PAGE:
Daniel J Vance

In 1981, a doctor prescribed Michele Rosenthal antibiotics for a bladder infection. What happened immediately following defies description.

“Then all hell broke loose,” said 43-year-old Rosenthal of Palm Beach Gardens, Florida, in a telephone interview. Her body had an allergic reaction to the antibiotics. “The easiest way to describe it is I became like a burn patient over my entire body. I was covered with blisters up to eight inches long and they joined with the blisters next to it.” What she had was toxic epidermal necrolysis, a rare, extremely painful, life-threatening skin condition involving the complete separation of the top and lower layers of her skin.

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While in the hospital, she had an out-of-body experience and was convinced she would die. Because her condition was so rare, doctors seemed clueless how to help, she said. After physically recovering, she started experiencing post-traumatic stress disorder symptoms, including hypervigilance, insomnia, nightmares, and avoidance.

“For example, I refused to discuss with anyone what had happened,” she said. “I also had an enormous fear of seeing the doctor. If anything happened with my body, I’d go into extreme panic, sometimes over the simplest things. I felt terror that something was wrong with my body that couldn’t be fixed.”

Because her body terrified her, she tried mentally taking control over it. That effort led to her having a dangerous eating disorder, anorexia nervosa. A National Institute of Mental Health website defines anorexia nervosa, in part, as a “relentless pursuit of thinness,” an unwillingness to maintain a healthy weight, a distortion of body image, and an intense fear of gaining weight. By age 35, due to anorexia nervosa, she had developed advanced osteoporosis.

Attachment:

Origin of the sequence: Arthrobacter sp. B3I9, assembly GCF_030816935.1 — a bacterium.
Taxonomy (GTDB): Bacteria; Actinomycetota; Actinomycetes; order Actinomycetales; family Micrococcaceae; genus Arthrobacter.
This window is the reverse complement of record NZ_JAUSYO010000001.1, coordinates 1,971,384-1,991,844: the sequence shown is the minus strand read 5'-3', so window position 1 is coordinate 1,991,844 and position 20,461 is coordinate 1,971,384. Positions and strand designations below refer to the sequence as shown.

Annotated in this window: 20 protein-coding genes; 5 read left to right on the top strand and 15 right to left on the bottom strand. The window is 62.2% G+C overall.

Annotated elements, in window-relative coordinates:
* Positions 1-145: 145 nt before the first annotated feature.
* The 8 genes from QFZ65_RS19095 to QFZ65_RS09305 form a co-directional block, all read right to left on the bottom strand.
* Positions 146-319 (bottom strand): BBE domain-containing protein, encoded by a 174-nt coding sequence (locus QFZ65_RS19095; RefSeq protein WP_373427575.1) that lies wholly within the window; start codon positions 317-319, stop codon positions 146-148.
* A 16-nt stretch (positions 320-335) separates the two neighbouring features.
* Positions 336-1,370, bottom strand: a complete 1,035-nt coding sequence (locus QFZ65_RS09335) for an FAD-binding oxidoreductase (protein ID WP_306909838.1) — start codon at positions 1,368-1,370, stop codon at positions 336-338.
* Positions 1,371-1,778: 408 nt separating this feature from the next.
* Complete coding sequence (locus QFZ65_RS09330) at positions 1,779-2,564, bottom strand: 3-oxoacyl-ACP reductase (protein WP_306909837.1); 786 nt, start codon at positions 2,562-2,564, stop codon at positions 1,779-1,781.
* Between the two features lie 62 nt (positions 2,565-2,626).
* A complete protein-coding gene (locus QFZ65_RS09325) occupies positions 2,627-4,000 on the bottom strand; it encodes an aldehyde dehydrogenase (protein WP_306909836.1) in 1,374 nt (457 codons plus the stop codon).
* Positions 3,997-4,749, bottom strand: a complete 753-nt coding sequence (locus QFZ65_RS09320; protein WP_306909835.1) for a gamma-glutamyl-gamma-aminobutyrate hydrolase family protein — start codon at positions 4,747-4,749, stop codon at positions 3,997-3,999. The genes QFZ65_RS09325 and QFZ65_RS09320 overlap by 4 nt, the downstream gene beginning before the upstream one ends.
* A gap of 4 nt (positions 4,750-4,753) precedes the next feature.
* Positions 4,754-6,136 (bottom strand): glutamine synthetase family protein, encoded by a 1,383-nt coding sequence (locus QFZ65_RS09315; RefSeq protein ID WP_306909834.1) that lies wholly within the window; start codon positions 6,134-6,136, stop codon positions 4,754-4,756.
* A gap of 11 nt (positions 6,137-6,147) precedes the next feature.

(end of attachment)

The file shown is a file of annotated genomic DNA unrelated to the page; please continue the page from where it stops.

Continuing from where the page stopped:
Then in 2005, a breakthrough: a counselor diagnosed post-traumatic stress disorder (PTSD) resulting from her toxic epidermal necrolysis experience. Immediately, she cut back work hours to accelerate therapy. She went through cognitive behavioral therapy, information processing therapies, hypnosis, and neurolinguistic programming.

After finishing her recovery three years later, she began blogging about PTSD, started a PTSD-related website and radio show, and became a certified professional coach, hypnotist, and neurolinguistic programmer. All along, she said, she never once worked with a counselor on resolving anorexia nervosa; it ended on its own after she beat PTSD.

She advised people with PTSD to find a trauma-trained profession who believes getting over the disorder is possible.

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